Verses 10-12

This pleasure of Jehovah, at the sufferings and bruises of Jesus, opens a sweet and consolatory thought to the faithful! So very great and important, in the sight of God the Father, are the bruises which Jesus received for his Church, that in the blessings of redemption, consequent upon them, the Lord Jehovah took delight to behold them, knowing that by his stripes we are healed. Not all the blood of beasts, on a thousand altars; neither all the services of angels and men, through endless generations, and forever, could do that which was done by the bruises and putting to grief, which Jesus sustained. Het*e the soul-travail of Christ, which he felt, both in the garden and on the cross, to bring forth the blessed fruits of it, in the real conversion of sinners to God. Christ's travailing pains for his people are until he is formed in the heart, the hope of glory. And the assurance that these points are to be accomplished, the promise of a seed to serve Christ is beautifully introduced, and declared to be so great, and so finished, that Jesus shall himself be satisfied, and see of the travail of his soul, in the multitude of sinners converted to the doctrine of the cross. Blessed promise to our glorious Head, and in him to all the seed; for all is yea and amen to the glory of God the Father in Christ; Ps 72 throughout.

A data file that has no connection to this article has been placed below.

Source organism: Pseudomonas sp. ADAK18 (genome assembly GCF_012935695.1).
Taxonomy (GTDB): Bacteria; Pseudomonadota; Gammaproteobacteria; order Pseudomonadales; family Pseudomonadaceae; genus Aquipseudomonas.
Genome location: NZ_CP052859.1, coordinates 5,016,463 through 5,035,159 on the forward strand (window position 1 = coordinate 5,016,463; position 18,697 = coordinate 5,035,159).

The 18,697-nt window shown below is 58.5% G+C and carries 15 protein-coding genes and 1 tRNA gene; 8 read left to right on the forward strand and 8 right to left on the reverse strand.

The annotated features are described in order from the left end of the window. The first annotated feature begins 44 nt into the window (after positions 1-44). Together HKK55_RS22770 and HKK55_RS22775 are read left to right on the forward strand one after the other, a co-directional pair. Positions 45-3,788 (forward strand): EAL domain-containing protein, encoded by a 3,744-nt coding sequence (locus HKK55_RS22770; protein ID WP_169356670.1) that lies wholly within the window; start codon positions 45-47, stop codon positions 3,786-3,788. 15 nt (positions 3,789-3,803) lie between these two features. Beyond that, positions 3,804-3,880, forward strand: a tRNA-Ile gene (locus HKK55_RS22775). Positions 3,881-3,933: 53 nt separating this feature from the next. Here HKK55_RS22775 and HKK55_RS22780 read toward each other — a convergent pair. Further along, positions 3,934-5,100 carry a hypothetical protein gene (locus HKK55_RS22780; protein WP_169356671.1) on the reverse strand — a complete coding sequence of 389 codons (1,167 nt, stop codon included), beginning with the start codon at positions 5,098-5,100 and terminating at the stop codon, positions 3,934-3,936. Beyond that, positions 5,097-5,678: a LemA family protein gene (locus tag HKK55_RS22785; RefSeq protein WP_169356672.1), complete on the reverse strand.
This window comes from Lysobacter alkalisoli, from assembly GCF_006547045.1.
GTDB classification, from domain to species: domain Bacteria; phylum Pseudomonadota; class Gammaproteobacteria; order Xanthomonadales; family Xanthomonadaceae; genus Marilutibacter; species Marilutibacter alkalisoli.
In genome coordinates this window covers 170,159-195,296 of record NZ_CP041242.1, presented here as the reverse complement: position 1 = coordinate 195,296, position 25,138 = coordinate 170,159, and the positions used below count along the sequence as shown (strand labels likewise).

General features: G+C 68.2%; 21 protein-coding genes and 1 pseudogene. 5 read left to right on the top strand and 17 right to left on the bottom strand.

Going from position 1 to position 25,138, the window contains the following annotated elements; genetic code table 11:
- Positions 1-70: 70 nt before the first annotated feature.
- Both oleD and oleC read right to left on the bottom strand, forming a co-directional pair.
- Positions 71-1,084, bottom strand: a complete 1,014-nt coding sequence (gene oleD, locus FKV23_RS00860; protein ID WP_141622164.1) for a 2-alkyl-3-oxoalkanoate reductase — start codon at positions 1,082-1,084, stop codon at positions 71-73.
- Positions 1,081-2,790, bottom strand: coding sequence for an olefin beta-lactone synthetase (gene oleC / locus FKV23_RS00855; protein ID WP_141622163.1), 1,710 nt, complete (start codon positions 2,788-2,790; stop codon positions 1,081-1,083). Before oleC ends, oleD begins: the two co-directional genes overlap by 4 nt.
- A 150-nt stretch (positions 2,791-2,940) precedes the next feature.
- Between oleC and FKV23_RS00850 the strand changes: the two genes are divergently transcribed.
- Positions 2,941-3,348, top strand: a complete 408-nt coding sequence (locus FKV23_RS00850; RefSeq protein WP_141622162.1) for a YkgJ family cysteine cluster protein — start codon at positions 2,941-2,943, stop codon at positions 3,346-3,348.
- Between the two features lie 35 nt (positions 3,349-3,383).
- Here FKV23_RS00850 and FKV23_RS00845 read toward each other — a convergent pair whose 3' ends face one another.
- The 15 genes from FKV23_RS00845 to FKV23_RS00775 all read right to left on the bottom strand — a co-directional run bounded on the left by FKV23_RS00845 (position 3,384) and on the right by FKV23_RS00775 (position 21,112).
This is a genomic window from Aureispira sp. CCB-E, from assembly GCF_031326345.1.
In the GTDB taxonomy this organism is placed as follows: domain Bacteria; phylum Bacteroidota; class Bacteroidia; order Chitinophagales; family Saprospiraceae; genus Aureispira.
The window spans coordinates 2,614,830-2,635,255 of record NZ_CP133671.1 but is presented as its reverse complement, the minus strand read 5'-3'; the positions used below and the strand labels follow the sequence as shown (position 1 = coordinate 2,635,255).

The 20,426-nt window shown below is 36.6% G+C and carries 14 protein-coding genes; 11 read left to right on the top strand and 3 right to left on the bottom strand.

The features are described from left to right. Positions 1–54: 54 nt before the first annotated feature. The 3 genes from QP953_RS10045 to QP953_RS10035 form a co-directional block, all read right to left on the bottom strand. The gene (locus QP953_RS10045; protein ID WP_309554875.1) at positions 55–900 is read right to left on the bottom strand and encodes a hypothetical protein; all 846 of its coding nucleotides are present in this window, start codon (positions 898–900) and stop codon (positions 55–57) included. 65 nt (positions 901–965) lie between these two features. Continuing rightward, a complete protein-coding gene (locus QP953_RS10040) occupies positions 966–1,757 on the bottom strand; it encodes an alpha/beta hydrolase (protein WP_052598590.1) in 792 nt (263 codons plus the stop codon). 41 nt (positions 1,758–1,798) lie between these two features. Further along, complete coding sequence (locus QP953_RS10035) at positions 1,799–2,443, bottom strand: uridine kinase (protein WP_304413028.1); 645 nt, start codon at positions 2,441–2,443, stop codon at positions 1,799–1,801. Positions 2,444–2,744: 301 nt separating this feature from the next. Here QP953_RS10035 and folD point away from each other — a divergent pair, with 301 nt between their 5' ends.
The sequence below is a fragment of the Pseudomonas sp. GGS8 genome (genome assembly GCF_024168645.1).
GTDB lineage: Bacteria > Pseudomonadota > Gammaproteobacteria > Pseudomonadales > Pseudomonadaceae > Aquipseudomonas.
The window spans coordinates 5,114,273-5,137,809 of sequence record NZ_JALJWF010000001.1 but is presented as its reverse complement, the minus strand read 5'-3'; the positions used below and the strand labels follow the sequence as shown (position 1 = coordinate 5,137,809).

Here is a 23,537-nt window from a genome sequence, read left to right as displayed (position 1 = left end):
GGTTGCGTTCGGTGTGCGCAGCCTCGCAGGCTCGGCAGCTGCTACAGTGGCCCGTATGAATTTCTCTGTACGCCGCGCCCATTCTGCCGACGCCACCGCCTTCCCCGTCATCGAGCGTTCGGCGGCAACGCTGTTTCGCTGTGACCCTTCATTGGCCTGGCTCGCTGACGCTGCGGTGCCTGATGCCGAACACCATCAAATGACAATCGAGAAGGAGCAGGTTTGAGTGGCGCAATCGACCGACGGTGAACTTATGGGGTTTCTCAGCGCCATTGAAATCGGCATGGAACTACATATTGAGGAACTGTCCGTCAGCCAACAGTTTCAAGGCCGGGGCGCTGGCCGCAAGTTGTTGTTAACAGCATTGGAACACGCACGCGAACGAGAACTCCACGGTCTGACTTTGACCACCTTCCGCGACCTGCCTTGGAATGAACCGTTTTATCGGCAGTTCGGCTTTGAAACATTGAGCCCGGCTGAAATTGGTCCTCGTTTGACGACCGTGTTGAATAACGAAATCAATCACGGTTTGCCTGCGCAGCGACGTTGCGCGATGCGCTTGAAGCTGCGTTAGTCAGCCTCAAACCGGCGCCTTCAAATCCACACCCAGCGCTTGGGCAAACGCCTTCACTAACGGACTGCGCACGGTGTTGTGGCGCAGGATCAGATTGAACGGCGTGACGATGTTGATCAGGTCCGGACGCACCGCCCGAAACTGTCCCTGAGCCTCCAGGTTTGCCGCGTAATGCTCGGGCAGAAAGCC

Verse 12


MY soul! ponder well this blessed, this glorious, this divine chapter; and do not dismiss it, until the Lord hath both taught thee the many gracious things contained in it, and brought home all that is said of Jesus to thine own experience and joy. And when dismissing it from thy present review, dismiss it but for a short season, and let thy frequent return to it, in solemn meditation, testify how very precious every part and portion of it is in thy esteem.

Behold here, my soul, thy Jesus, under his twofold character, in which the Spirit of Christ, which was in the Prophets, did signify, when testifying of his sufferings, and the glory that should follow. And as thou passest over the several parts of the chapter, see whether thou art not constrained to cry out, in the same words as the Lord Jesus himself did, when he made the hearts of his disciples burn within them in the account: Ought not Christ to have suffered these things, and to enter into his glory?

And oh! thou precious Jesus! who art the sum and substance of this chapter, and of the whole Bible, give me to enter into an heartfelt enjoyment of the greatness of what is here related of thee, in the all-sufficiency of thy sacrifice, and of my personal interest in it. Yea, Lord! I see that thou hast, by the dignity of thy person, and the glory of thy work, made full satisfaction, yea, more than satisfaction, for all the injuries which sin hath occasioned among the works of God! The glory of God's holy law, which sin had darkened, is more than restored by the perfect obedience of the Lord, our righteousness. And the image of God, which sin had defaced in man, is more than brought back to perfection in that nature which thou hast taken, in a pure and holy portion of it, and which, by being united to the Godhead, gives to all thine actions and sufferings the merit of the Godhead. Oh! for grace then to believe, and to stand in that belief, eternally secure, that God the Father's covenant promise is and must be fulfilled: Thou shalt see of the travail of thy soul, and be satisfied. The dew of thy birth shall he as the womb of the morning. Thy people shall all be righteous in thy righteousness; and in thee and thy glory they shall shine as the stars forever and ever. Amen.


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Bibliography Information
Hawker, Robert, D.D. "Commentary on Isaiah 53:4". "Hawker's Poor Man's Commentary". 1828.